Figure 2

2017 is the base year for estimates of the IoT platform market, with the overall market value reaching over US$3.1bn. The IoT platform market is expected to be just under US$4.5bn by the end of 2018 and is forecast to grow to almost US$22.3bn by 2023. However, the market remains fragmented with many players competing for market share. Signs of consolidation are only slowly appearing with a number of acquisitions and mergers in the past year – 25 IoT platforms were acquired in 2017 compared to just three in 2013. The fact that this market was more or less non-existent five years ago means most platforms are only a few years old and the nascent market is currently full of early phase IoT projects. IoT Analytics’ recent research shows proof of concepts, pilot projects and small-medium scale deployments account for 80% of identified enterprise IoT projects. Nevertheless, some platforms are now supporting larger roll-outs such as Microsoft connecting thousands of Thyssenkrupp elevators. Platforms are also becoming more mature, with differentiation no longer lying in the big modules, such as from whether they support analytics or device management, but rather in some smaller aspects such as support some specific protocols, having a great user interface or an implementation team with the right know-how.

Segment analysis: The manufacturing segment for IoT platforms surpassed US$1bn in 2017, making it the largest IoT platform segment, and it is forecast to remain so in 2023. The segment has experienced substantial growth in the traditionally large manufacturing-base countries such as the US and Germany.

Regional analysis: Asia emerged as the biggest IoT platform market region by implementation in 2017 driven by strong growth in China. The top three regions are completed by Europe and North America with the other regions MEA, Oceania, South America and the rest of the world only accounting for less than 5% of the total market. High growth is expected to continue in Asia, mainly driven by China, with its large industrial manufacturing footprint offering a huge market with growth potential for IoT platform vendors.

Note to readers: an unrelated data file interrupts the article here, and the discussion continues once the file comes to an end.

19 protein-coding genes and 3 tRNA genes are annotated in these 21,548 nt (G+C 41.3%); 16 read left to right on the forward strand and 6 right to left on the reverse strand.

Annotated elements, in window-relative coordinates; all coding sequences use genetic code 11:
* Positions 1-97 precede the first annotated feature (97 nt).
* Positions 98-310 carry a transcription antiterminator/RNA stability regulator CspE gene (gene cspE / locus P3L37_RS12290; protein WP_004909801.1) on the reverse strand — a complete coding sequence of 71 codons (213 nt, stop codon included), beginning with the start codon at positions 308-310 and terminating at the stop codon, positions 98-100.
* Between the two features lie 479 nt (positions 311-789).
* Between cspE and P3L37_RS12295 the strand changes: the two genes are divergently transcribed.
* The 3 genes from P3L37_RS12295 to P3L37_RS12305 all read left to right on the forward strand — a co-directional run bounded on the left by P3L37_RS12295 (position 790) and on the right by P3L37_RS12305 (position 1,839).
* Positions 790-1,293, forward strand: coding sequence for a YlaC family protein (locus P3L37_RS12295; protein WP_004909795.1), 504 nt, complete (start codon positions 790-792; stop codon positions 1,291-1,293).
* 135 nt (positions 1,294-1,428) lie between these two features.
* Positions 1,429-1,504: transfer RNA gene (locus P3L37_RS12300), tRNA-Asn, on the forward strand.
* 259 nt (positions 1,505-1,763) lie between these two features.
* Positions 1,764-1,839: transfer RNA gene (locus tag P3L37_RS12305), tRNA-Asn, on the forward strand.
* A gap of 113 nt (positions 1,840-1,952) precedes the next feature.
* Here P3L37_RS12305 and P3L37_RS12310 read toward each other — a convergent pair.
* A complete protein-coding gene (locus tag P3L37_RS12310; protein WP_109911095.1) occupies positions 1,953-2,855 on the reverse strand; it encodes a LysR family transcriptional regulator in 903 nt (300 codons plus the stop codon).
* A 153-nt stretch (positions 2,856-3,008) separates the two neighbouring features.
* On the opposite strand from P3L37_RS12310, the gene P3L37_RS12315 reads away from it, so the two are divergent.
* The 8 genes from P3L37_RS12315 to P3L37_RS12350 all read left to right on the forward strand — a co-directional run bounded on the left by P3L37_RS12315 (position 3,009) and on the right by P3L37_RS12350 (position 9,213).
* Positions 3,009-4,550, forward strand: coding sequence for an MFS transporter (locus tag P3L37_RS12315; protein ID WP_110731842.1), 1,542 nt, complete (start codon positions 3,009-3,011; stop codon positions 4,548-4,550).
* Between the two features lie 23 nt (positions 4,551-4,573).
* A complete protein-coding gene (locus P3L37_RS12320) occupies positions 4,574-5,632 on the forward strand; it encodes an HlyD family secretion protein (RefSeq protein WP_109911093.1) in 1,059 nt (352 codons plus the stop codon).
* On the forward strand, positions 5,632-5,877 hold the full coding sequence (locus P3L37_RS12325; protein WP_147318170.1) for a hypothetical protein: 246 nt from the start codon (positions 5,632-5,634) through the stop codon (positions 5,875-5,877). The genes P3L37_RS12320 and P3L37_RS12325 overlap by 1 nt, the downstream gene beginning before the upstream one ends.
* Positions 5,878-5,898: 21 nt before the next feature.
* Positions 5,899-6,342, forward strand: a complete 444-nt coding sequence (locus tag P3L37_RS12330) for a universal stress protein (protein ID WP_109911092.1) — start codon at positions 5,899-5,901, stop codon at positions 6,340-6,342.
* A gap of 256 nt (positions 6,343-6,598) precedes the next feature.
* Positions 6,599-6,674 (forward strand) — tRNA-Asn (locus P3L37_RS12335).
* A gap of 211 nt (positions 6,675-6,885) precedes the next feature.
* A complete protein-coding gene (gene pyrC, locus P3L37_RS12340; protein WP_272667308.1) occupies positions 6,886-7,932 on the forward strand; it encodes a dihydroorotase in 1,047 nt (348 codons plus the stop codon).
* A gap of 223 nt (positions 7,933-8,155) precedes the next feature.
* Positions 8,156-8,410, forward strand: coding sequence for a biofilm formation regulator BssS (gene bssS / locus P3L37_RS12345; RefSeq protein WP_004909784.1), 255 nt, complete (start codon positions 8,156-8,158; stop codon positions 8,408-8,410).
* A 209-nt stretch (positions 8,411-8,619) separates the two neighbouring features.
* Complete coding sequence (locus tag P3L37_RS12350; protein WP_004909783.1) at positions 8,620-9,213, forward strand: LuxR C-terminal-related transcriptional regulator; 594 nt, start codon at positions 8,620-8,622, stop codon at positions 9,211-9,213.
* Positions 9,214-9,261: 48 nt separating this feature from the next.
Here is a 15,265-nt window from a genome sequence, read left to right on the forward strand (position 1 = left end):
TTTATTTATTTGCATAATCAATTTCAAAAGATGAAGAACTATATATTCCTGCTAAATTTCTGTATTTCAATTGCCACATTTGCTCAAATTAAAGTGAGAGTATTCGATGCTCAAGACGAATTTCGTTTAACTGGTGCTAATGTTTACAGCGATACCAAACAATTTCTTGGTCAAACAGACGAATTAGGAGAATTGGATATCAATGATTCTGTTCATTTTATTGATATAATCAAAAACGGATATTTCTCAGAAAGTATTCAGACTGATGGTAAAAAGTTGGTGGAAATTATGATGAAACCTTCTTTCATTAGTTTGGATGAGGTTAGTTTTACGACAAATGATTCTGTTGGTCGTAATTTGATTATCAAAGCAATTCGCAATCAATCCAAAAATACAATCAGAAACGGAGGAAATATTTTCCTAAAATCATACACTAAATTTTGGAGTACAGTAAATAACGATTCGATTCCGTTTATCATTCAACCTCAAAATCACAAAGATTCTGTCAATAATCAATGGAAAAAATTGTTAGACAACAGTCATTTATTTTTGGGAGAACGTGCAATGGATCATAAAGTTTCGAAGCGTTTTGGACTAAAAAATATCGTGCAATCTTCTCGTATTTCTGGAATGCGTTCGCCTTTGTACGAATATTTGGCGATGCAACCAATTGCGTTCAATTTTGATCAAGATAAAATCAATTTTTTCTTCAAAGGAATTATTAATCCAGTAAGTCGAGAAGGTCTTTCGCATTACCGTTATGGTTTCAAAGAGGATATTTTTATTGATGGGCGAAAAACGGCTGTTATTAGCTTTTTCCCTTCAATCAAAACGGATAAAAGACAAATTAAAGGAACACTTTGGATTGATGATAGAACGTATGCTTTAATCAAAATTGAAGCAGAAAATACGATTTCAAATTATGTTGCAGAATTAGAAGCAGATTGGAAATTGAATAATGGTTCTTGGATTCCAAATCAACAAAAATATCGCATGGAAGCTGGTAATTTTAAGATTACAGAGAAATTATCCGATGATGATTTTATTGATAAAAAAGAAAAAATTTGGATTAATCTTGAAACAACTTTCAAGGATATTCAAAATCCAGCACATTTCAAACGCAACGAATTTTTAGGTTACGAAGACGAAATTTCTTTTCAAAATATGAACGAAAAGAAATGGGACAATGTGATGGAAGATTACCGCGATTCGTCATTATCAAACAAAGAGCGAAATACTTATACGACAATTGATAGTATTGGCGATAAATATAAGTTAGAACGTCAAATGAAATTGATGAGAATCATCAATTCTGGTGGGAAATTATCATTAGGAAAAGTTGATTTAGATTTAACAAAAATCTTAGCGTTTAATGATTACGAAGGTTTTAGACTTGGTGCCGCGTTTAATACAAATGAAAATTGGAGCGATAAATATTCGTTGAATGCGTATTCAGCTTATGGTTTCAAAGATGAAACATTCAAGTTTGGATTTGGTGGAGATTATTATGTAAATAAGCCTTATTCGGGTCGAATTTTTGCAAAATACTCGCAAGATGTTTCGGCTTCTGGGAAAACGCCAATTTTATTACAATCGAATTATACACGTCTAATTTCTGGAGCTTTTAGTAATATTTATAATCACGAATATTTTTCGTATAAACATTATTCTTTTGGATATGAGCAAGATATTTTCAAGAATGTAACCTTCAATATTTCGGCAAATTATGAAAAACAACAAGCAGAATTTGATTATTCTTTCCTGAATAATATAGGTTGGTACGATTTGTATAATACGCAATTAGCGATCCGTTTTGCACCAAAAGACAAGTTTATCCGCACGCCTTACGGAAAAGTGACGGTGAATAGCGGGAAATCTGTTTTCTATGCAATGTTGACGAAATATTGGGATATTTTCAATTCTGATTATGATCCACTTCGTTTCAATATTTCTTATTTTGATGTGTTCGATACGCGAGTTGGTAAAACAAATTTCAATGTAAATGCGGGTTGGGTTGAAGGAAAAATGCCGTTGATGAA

Deep-dive 1: How customers choose an IoT platform

Among other things, the report highlights several examples of how customers select their IoT platforms. For example, an automotive original equipment manufacturer (OEM) in Germany pre-selected ten IoT platform vendors and invited them to perform two-day proof-of-concepts (PoCs) in a real production setting. Vendors were assessed using a number of testing criteria in connecting equipment on the factory floor such as infrastructure, network, IoT, analytics, managed services, security, usability and partner ecosystem – which each may have up to ten weighted sub-criteria. Following this, two of the best vendors were selected for three-month PoCs and were further ranked on their capabilities. Finally, recommendations by the IoT team involved in the PoCs were made to the steering committee and the head of plant automation made the final decision.

The CEO is often involved in the final decision. In many cases, the final decision is taken by the CEO and/or a management team or board including the CEO following the recommendation made by a team of technical experts, often based on the PoC testing results. Results from a recent survey are presented in the table below:

Using more than one platform is common – switching providers for the same component is rare. The nascent nature of the IoT platform market has resulted in many customers using more than one platform in the proof-of-concepts and pilot projects. Using several different platforms in the exploratory phases can help customers compare and understand which platform works best for their needs. However, switching providers for the same component – for example, the IoT cloud storage – of a platform is rare and to-date has only been triggered by serious technical reasons such as performance issues and/or very unique advantages offered by a component from a different platform.